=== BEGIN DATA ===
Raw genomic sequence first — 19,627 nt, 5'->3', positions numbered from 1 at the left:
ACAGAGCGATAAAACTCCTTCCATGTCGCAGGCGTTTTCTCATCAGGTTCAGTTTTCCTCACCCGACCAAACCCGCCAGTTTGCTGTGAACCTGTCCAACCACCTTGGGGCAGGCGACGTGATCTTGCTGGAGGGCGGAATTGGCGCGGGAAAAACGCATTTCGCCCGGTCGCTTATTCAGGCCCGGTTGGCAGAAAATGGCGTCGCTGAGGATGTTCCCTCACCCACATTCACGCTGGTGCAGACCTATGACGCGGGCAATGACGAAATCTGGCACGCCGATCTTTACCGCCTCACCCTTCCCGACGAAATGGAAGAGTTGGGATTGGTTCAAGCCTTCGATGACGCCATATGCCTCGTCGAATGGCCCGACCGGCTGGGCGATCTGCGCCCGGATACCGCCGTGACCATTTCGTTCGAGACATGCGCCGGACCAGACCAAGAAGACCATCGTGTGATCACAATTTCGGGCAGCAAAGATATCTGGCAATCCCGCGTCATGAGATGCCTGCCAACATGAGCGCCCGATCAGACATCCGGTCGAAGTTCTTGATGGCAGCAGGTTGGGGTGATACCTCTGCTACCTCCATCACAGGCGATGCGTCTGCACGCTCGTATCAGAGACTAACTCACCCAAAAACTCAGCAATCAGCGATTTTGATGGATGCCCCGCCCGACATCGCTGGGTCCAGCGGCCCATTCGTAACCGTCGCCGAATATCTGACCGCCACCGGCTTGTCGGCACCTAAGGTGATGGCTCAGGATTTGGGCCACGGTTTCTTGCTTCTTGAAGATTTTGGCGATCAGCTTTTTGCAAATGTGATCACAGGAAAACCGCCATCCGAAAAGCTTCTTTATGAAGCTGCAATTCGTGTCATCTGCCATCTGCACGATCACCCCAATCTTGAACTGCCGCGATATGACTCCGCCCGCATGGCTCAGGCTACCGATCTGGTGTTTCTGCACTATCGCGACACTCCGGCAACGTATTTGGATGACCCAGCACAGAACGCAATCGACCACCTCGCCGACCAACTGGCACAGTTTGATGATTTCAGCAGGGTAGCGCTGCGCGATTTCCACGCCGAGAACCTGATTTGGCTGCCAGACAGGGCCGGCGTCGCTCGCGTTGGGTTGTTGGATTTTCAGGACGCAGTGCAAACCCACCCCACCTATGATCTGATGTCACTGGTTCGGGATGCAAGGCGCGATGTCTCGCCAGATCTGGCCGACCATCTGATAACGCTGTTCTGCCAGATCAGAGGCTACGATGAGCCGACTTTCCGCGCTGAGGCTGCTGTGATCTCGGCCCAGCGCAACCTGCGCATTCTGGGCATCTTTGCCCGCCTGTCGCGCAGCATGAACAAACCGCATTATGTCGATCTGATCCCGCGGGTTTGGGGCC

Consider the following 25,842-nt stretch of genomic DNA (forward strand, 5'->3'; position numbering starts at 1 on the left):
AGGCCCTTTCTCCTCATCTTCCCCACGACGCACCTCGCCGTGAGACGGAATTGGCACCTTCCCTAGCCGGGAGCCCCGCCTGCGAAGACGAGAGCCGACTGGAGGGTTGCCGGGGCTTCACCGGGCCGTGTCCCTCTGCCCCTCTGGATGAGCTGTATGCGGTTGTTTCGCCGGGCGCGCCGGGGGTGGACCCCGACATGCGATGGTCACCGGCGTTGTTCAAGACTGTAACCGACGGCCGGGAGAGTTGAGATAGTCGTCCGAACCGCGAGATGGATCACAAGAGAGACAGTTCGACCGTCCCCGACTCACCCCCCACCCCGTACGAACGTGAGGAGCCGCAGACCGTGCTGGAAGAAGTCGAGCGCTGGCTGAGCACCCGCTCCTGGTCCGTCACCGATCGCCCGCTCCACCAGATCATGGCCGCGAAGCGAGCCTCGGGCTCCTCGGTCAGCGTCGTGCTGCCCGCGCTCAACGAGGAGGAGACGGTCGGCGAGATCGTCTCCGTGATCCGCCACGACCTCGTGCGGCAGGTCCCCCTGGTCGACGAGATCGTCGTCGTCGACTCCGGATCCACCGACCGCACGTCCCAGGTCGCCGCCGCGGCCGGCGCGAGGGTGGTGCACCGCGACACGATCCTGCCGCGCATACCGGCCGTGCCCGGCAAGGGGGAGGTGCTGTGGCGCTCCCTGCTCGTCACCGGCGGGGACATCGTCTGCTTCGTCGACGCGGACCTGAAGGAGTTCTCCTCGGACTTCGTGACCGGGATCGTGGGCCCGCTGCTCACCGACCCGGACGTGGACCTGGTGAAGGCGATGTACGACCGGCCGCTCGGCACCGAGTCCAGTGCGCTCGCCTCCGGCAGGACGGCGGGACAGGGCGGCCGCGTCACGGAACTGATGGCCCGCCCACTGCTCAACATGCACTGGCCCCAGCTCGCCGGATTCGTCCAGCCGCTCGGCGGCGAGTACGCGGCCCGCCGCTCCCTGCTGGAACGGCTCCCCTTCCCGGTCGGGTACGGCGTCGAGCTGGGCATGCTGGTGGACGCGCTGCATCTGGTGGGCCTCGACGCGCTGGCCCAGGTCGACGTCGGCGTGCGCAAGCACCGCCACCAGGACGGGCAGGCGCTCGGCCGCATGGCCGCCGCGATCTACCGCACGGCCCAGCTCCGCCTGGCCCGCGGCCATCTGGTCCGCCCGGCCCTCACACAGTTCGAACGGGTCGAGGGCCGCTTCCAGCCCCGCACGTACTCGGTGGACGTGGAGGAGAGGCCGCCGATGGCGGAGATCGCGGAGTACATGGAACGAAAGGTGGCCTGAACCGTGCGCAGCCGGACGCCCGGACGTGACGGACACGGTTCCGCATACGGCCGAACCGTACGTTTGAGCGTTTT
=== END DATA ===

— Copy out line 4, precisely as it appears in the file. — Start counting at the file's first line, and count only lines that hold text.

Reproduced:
AGGCCCTTTCTCCTCATCTTCCCCACGACGCACCTCGCCGTGAGACGGAATTGGCACCTTCCCTAGCCGGGAGCCCCGCCTGCGAAGACGAGAGCCGACTGGAGGGTTGCCGGGGCTTCACCGGGCCGTGTCCCTCTGCCCCTCTGGATGAGCTGTATGCGGTTGTTTCGCCGGGCGCGCCGGGGGTGGACCCCGACATGCGATGGTCACCGGCGTTGTTCAAGACTGTAACCGACGGCCGGGAGAGTTGAGATAGTCGTCCGAACCGCGAGATGGATCACAAGAGAGACAGTTCGACCGTCCCCGACTCACCCCCCACCCCGTACGAACGTGAGGAGCCGCAGACCGTGCTGGAAGAAGTCGAGCGCTGGCTGAGCACCCGCTCCTGGTCCGTCACCGATCGCCCGCTCCACCAGATCATGGCCGCGAAGCGAGCCTCGGGCTCCTCGGTCAGCGTCGTGCTGCCCGCGCTCAACGAGGAGGAGACGGTCGGCGAGATCGTCTCCGTGATCCGCCACGACCTCGTGCGGCAGGTCCCCCTGGTCGACGAGATCGTCGTCGTCGACTCCGGATCCACCGACCGCACGTCCCAGGTCGCCGCCGCGGCCGGCGCGAGGGTGGTGCACCGCGACACGATCCTGCCGCGCATACCGGCCGTGCCCGGCAAGGGGGAGGTGCTGTGGCGCTCCCTGCTCGTCACCGGCGGGGACATCGTCTGCTTCGTCGACGCGGACCTGAAGGAGTTCTCCTCGGACTTCGTGACCGGGATCGTGGGCCCGCTGCTCACCGACCCGGACGTGGACCTGGTGAAGGCGATGTACGACCGGCCGCTCGGCACCGAGTCCAGTGCGCTCGCCTCCGGCAGGACGGCGGGACAGGGCGGCCGCGTCACGGAACTGATGGCCCGCCCACTGCTCAACATGCACTGGCCCCAGCTCGCCGGATTCGTCCAGCCGCTCGGCGGCGAGTACGCGGCCCGCCGCTCCCTGCTGGAACGGCTCCCCTTCCCGGTCGGGTACGGCGTCGAGCTGGGCATGCTGGTGGACGCGCTGCATCTGGTGGGCCTCGACGCGCTGGCCCAGGTCGACGTCGGCGTGCGCAAGCACCGCCACCAGGACGGGCAGGCGCTCGGCCGCATGGCCGCCGCGATCTACCGCACGGCCCAGCTCCGCCTGGCCCGCGGCCATCTGGTCCGCCCGGCCCTCACACAGTTCGAACGGGTCGAGGGCCGCTTCCAGCCCCGCACGTACTCGGTGGACGTGGAGGAGAGGCCGCCGATGGCGGAGATCGCGGAGTACATGGAACGAAAGGTGGCCTGAACCGTGCGCAGCCGGACGCCCGGACGTGACGGACACGGTTCCGCATACGGCCGAACCGTACGTTTGAGCGTTTT